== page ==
Good biosecurity vital to prevent PEDV

Swine producers continue to fight back against the arrival of porcine epidemic diarrhea virus (PEDV) that hit the U.S. in mid-May.

It’s the first time the disease has been reported in the U.S., according to the U.S. Department of Agriculture (USDA).

PEDV is not a reportable or regulatory disease, rather it is a production-related disease, which means it can cause production losses for the producer rather than illness that affects public health. Production losses can be severe – the disease has an 80 to 100 percent morbidity and mortality rate among neonatal piglets, USDA notes. Mortality tends to decrease as age increases.

The disease was first reported in the United Kingdom in 1971. It has been found in the several other countries in Europe and Asia. Pigs infected with PEDV, which is transmitted through a fecal-oral route or via fomites in the pigs’ environment (e.g., boots, brushes, buckets, etc.), may show varying symptoms, including diarrhea, vomiting and dehydration. Recovery, if possible, can take a week to 10 days.  PEDV doesn’t affect the safety of pork. The virus also is not transmissible to humans.

Unfortunately, PEDV is often difficult to distinguish from transmissible gastroenteritis (TGE); in fact, the only way to differentiate between the two is via lab tests, according to the USDA. There also is not a treatment for PEDV – rather, producers should focus on prevention and control. If a herd becomes infected, treat the symptoms of the illness (e.g., providing free access to water to prevent dehydration),  according to the Michigan State University Extension.

The U.S. swine herd is in a particularly vulnerable spot when it comes to PEDV – since the virus is new to the states, U.S. pigs have no natural immunity. PEDV is the latest blow to hit the U.S. pork industry following Russia and China’s ban on pork exports derived from animals given the feed additive ractopamine. In 2011, the U.S. pork industry exported about $5.32 billion in products and produced 22.8 billion pounds of pork, according to USDA figures.

The industry is taking the threat seriously – earlier this month, the National Pork Board approved $450,000 toward PEDV research. When coupled with funds from the Iowa Pork Producers Association’s research committee, the two groups have put $527,000 into the research, according to Pork Checkoff.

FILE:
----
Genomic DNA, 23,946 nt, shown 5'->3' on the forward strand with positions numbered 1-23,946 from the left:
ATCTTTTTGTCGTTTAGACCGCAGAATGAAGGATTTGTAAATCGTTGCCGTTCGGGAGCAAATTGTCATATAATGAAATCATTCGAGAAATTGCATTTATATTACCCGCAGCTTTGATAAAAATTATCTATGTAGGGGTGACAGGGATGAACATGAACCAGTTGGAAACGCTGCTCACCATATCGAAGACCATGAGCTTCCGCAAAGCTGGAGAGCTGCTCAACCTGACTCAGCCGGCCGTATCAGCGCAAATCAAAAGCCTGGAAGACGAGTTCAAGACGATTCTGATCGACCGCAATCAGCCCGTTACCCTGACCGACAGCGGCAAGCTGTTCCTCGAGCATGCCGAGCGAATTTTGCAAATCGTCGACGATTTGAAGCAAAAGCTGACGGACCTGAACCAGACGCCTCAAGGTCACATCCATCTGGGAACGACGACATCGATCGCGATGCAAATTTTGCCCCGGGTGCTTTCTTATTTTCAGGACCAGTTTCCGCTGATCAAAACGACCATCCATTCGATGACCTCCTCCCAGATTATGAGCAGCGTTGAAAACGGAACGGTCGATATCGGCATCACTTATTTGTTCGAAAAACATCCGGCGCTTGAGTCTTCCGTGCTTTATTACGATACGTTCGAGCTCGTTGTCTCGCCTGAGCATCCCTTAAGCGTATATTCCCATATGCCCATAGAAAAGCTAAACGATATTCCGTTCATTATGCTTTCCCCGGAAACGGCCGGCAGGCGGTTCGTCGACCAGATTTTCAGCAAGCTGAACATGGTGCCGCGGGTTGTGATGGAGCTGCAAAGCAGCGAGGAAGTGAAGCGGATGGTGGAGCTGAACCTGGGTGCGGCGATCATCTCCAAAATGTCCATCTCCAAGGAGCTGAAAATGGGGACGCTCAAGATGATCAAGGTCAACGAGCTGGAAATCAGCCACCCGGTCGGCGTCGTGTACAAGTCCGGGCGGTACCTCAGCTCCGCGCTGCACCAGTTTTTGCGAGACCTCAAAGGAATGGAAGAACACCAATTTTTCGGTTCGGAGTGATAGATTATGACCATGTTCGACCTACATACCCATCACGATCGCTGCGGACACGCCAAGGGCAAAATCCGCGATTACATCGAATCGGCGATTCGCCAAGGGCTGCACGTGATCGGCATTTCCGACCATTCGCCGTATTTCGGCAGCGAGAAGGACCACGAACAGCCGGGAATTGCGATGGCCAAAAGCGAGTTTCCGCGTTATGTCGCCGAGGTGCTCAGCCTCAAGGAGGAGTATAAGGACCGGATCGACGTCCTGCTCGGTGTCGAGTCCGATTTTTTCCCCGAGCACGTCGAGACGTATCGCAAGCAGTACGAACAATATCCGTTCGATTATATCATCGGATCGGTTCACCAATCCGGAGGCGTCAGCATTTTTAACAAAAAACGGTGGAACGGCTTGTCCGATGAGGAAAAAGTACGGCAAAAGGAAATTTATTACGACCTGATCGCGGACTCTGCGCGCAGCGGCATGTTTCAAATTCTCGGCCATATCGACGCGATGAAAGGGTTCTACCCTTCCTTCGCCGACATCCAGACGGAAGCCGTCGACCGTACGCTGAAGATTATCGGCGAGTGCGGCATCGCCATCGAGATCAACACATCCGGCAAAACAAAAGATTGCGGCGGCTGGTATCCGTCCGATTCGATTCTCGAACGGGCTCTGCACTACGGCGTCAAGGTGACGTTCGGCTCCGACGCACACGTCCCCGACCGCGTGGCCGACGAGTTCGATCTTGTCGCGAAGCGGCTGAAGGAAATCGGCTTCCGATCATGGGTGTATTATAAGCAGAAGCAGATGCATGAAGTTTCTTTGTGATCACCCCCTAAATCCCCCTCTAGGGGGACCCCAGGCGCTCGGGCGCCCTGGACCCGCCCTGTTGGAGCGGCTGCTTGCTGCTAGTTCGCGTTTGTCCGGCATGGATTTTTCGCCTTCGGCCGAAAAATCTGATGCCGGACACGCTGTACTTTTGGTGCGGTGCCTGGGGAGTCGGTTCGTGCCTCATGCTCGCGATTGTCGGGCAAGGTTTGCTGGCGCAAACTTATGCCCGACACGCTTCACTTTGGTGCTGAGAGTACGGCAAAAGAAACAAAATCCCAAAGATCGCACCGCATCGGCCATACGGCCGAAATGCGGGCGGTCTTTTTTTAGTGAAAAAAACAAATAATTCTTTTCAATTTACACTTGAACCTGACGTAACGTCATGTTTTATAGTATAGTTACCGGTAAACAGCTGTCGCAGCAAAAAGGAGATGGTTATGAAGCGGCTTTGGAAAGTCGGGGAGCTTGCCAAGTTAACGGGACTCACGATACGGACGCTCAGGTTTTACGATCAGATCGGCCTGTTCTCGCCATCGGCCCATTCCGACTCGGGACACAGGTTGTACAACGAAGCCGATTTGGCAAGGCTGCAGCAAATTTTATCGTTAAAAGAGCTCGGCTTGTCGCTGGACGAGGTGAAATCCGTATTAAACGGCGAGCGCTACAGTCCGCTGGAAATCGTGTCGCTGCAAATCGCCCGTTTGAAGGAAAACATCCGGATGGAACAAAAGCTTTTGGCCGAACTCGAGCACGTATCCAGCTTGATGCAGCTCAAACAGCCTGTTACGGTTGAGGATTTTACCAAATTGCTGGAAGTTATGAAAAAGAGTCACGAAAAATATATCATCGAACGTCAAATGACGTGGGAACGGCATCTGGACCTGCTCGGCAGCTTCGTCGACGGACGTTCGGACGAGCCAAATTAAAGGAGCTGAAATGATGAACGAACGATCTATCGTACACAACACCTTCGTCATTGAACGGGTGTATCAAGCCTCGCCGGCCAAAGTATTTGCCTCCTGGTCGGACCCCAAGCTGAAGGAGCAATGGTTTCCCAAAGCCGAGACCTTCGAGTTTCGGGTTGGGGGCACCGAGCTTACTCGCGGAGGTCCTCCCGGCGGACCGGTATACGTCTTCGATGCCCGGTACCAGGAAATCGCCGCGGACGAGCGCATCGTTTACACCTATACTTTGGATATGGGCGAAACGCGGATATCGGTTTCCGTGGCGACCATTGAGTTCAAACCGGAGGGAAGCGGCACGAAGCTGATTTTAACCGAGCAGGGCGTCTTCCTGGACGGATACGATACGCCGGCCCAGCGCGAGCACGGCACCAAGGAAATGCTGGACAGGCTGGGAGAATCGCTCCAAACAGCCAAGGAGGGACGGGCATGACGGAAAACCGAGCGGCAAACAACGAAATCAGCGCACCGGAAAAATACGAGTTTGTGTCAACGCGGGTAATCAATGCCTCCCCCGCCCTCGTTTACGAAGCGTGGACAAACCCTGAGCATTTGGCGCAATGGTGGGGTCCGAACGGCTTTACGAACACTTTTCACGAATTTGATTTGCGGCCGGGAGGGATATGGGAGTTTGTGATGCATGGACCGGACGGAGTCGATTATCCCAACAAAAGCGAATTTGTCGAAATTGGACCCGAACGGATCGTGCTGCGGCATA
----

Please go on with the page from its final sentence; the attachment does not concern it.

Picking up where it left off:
Prevention and biosecurity

The best way to prevent a herd from becoming infected with PEDV is to ramp up biosecurity and ensure that all protocols are followed, without exception. This includes proper cleaning and disinfecting methods not only for the pigs’ environment but also incoming trucks and trailers, minimizing who has access to the animals (tracking who has access and when), and proper separation techniques.

  • Cleaning and disinfection: All rooms should be cleaned using high pressure water along with a cleaner (which breaks down dirt and debris) and a disinfectant (which kills bacterial and viral pathogens). Removing dirt and debris is vital as it allows the disinfectant to work properly (water alone won’t do). An example of a broad spectrum virucide is Virkon S (read more here). Trucks and trailers also should be thoroughly cleaned and disinfected along with fomites and other objects the pigs may encounter.
  • Movement: Limit the number of people who have access to pigs. Work in a top-down manner; that is, work with the youngest and most susceptible pigs first, then proceed to older animals with heartier immune systems. (University of Missouri Extension).
  • Pest control:  Rodents and other pests have no place in a biosecure facility. Discuss the best methods for pest control with a veterinarian or a product supplier. (For more on Neogen’s rotational baiting program, click here.)
  • Quarantine: When introducing new animals to a facility, the incoming animals should be quarantined for an appropriate amount of time (check with your veterinarian).

If you suspect your herd may be infected with PEDV, contact your veterinarian immediately.

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